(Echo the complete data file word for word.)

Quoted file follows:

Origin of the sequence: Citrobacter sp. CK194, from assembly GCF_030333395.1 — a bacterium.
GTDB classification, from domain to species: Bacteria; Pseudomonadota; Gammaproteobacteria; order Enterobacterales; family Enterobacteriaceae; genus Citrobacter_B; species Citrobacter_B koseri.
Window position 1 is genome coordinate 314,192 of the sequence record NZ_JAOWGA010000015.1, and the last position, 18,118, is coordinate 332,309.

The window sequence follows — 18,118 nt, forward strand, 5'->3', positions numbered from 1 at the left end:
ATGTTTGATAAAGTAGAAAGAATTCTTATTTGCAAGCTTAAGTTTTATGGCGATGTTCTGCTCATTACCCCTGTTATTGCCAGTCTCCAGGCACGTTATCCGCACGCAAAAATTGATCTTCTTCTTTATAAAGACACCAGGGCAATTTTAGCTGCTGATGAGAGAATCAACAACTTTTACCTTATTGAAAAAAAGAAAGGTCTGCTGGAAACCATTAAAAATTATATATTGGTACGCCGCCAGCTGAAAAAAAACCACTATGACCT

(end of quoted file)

Origin of the sequence: Citrobacter sp. CK194, from assembly GCF_030333395.1 — a bacterium.
GTDB classification, from domain to species: Bacteria; Pseudomonadota; Gammaproteobacteria; order Enterobacterales; family Enterobacteriaceae; genus Citrobacter_B; species Citrobacter_B koseri.
Window position 1 is genome coordinate 314,192 of the sequence record NZ_JAOWGA010000015.1, and the last position, 18,118, is coordinate 332,309.

The window sequence follows — 18,118 nt, forward strand, 5'->3', positions numbered from 1 at the left end:
ATGTTTGATAAAGTAGAAAGAATTCTTATTTGCAAGCTTAAGTTTTATGGCGATGTTCTGCTCATTACCCCTGTTATTGCCAGTCTCCAGGCACGTTATCCGCACGCAAAAATTGATCTTCTTCTTTATAAAGACACCAGGGCAATTTTAGCTGCTGATGAGAGAATCAACAACTTTTACCTTATTGAAAAAAAGAAAGGTCTGCTGGAAACCATTAAAAATTATATATTGGTACGCCGCCAGCTGAAAAAAAACCACTATGACCT